To 'Essay' or 'Assay'?

You'll know the difference if you give it the old college essay

You know what an essay is. It's that piece you had to write in school, hopefully not (but probably) the night before it was due, about a subject such as What Freedom Means to You—at least five pages, double-spaced, and don't even try to get away with anything larger than a 12-point font. (Kudos for thinking to tweak the margins, though.)

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Remember the difference and get an 'A' for effort.

You might also know that essay can be a verb, with its most common meaning being "to try, attempt, or undertake":

A very close approach to the evil of Idi Amin is essayed in Giles Foden's 1998 novel The Last King of Scotland, whose narrator is the Scottish personal physician to the dictator.
— Norman Rush, The New York Review of Books, 7 Oct. 2004

The principal accidents she remembers, before last summer's, involved chipping a couple of teeth while, as a fifth grader, she was essaying a back flip off a diving board,...
— E. J. Kahn, Jr., The New Yorker, 17 Aug. 1987

The verb assay, meanwhile, is used to mean "to test or evaluate" and can be applied to anything from laboratory samples to contest entries:

He bounced from job to job, working on a shrimp boat and later for Pan American Laboratories assaying chemicals coming in from Mexico.
— Steve Clark, The Brownville Herald, 21 Apr. 2017

"Each burger will be assayed by visitors and a panel of judges, including local chefs Jen Knox, Gina Sansonia, Judith Able, Bret Hauser, Camilo Cuartas and Peter Farrand."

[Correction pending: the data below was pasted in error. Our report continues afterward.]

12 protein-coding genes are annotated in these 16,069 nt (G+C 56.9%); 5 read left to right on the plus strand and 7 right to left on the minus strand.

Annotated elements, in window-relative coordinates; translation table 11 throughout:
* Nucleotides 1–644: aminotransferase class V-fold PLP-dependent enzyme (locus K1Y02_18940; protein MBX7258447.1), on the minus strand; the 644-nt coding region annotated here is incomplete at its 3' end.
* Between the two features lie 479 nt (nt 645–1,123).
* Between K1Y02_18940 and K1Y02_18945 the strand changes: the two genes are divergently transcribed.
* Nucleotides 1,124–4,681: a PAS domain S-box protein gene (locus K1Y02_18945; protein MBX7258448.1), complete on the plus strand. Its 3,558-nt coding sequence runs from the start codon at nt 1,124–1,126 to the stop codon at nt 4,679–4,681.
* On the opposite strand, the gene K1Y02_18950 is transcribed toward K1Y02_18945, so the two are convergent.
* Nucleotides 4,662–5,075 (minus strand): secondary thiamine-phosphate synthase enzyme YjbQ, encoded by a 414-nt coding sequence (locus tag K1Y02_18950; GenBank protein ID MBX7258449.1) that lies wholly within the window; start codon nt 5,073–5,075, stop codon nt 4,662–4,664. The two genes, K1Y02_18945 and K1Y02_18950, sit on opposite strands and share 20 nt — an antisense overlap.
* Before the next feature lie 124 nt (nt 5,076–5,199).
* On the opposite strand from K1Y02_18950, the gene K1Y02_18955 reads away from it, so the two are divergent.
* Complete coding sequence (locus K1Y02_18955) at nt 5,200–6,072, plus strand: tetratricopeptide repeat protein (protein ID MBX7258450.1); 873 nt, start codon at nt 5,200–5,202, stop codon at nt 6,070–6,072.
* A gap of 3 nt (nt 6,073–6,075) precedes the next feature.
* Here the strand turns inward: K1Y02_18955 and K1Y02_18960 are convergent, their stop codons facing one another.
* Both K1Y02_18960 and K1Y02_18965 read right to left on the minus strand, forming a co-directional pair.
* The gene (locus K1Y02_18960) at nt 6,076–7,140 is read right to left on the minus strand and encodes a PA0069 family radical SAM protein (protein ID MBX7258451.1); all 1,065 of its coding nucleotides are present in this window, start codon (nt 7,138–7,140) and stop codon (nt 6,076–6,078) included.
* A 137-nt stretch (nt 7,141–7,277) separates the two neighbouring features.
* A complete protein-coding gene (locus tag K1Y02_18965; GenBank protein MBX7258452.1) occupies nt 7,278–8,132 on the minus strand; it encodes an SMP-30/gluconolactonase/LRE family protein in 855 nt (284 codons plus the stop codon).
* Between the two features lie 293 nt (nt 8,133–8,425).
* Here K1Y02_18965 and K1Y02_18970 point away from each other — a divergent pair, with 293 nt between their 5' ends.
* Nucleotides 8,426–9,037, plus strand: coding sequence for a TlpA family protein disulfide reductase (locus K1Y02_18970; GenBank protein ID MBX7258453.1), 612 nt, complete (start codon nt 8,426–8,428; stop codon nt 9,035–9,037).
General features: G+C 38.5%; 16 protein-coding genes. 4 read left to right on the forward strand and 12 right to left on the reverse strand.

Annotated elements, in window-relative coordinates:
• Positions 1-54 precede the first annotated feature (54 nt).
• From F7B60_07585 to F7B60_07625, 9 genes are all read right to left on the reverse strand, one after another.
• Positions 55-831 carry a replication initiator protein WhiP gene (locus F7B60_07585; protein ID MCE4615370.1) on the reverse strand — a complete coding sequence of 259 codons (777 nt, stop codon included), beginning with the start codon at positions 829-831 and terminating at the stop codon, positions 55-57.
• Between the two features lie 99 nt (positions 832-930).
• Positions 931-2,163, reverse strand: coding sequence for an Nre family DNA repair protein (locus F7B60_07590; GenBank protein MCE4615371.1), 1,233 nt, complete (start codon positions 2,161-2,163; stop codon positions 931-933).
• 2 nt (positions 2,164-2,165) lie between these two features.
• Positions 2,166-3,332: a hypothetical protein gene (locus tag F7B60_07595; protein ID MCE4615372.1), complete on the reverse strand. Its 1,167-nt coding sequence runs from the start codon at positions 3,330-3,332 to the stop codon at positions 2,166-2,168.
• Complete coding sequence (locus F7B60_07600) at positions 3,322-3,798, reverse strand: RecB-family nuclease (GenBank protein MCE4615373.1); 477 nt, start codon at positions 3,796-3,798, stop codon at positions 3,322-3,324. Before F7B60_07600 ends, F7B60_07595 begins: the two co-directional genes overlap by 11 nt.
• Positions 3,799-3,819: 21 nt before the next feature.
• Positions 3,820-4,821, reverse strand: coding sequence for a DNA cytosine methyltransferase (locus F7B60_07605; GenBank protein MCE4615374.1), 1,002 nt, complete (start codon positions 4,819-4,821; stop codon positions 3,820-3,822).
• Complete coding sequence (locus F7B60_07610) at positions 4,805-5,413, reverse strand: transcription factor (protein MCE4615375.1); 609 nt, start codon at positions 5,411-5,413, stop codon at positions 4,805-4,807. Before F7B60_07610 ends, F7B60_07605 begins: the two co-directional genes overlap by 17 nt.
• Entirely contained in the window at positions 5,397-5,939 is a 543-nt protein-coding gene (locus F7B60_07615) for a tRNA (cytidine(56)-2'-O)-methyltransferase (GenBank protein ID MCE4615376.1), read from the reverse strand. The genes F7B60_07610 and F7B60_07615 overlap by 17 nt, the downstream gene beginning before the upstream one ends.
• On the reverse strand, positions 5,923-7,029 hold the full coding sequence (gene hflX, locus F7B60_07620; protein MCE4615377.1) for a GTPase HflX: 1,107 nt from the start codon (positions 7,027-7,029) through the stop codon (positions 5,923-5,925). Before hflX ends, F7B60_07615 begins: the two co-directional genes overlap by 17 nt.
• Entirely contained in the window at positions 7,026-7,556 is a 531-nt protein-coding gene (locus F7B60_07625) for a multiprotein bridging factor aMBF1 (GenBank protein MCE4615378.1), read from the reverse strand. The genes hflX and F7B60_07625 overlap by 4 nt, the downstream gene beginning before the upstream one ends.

— Phillip Valys,, 19 May 2017

While this distinction might seem clear-cut on the surface, there exists a great deal of historical overlap between essay and assay. The two words derive from the same root—the Middle French essai, which ultimately derives from a Late Latin noun, exagium, meaning "act of weighing."

At one time, assay and essay were synonyms, sharing the meaning "try" or "attempt." In the 17th century, an essay was an effort to test or prove something:

Edmond: I hope, for my brother's justification, he wrote this but as an essay or taste of my virtue.
— William Shakespeare, King Lear, 1606

For the modern noun use of essay to mean "a written exploration of a topic," we can almost certainly thank Michel de Montaigne (1533-1592), a French writer noted for working in the form. Borrowing a word that emphasized their identity as literary "attempts," Montaigne devised Essais as a title for the vignette-typed pieces that he began publishing in 1580 and spanned over a thousand pages, covering subjects as varied and wide-ranging as solitude, cannibalism, and drunkenness.

Those last ones probably won't be in the final exam.